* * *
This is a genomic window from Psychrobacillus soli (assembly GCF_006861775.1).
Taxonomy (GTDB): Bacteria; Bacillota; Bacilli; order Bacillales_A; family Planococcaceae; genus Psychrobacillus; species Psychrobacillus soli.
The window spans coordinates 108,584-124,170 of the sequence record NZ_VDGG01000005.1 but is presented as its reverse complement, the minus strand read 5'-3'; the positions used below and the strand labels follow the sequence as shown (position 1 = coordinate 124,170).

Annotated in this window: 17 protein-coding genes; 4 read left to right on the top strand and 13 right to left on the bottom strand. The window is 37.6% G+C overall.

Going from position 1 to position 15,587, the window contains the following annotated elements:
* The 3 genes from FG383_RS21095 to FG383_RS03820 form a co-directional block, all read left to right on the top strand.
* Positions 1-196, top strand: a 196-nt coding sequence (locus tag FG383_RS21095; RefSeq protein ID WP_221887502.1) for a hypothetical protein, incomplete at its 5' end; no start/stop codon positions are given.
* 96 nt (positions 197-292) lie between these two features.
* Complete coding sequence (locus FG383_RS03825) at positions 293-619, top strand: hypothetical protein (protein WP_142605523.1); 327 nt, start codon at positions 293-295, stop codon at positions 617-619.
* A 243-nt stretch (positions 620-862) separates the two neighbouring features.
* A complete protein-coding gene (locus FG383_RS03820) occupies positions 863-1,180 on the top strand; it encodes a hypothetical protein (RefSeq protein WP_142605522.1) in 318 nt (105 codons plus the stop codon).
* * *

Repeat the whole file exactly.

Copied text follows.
This is a genomic window from Psychrobacillus soli (assembly GCF_006861775.1).
Taxonomy (GTDB): Bacteria; Bacillota; Bacilli; order Bacillales_A; family Planococcaceae; genus Psychrobacillus; species Psychrobacillus soli.
The window spans coordinates 108,584-124,170 of the sequence record NZ_VDGG01000005.1 but is presented as its reverse complement, the minus strand read 5'-3'; the positions used below and the strand labels follow the sequence as shown (position 1 = coordinate 124,170).

Annotated in this window: 17 protein-coding genes; 4 read left to right on the top strand and 13 right to left on the bottom strand. The window is 37.6% G+C overall.

Going from position 1 to position 15,587, the window contains the following annotated elements:
* The 3 genes from FG383_RS21095 to FG383_RS03820 form a co-directional block, all read left to right on the top strand.
* Positions 1-196, top strand: a 196-nt coding sequence (locus tag FG383_RS21095; RefSeq protein ID WP_221887502.1) for a hypothetical protein, incomplete at its 5' end; no start/stop codon positions are given.
* 96 nt (positions 197-292) lie between these two features.
* Complete coding sequence (locus FG383_RS03825) at positions 293-619, top strand: hypothetical protein (protein WP_142605523.1); 327 nt, start codon at positions 293-295, stop codon at positions 617-619.
* A 243-nt stretch (positions 620-862) separates the two neighbouring features.
* A complete protein-coding gene (locus FG383_RS03820) occupies positions 863-1,180 on the top strand; it encodes a hypothetical protein (RefSeq protein WP_142605522.1) in 318 nt (105 codons plus the stop codon).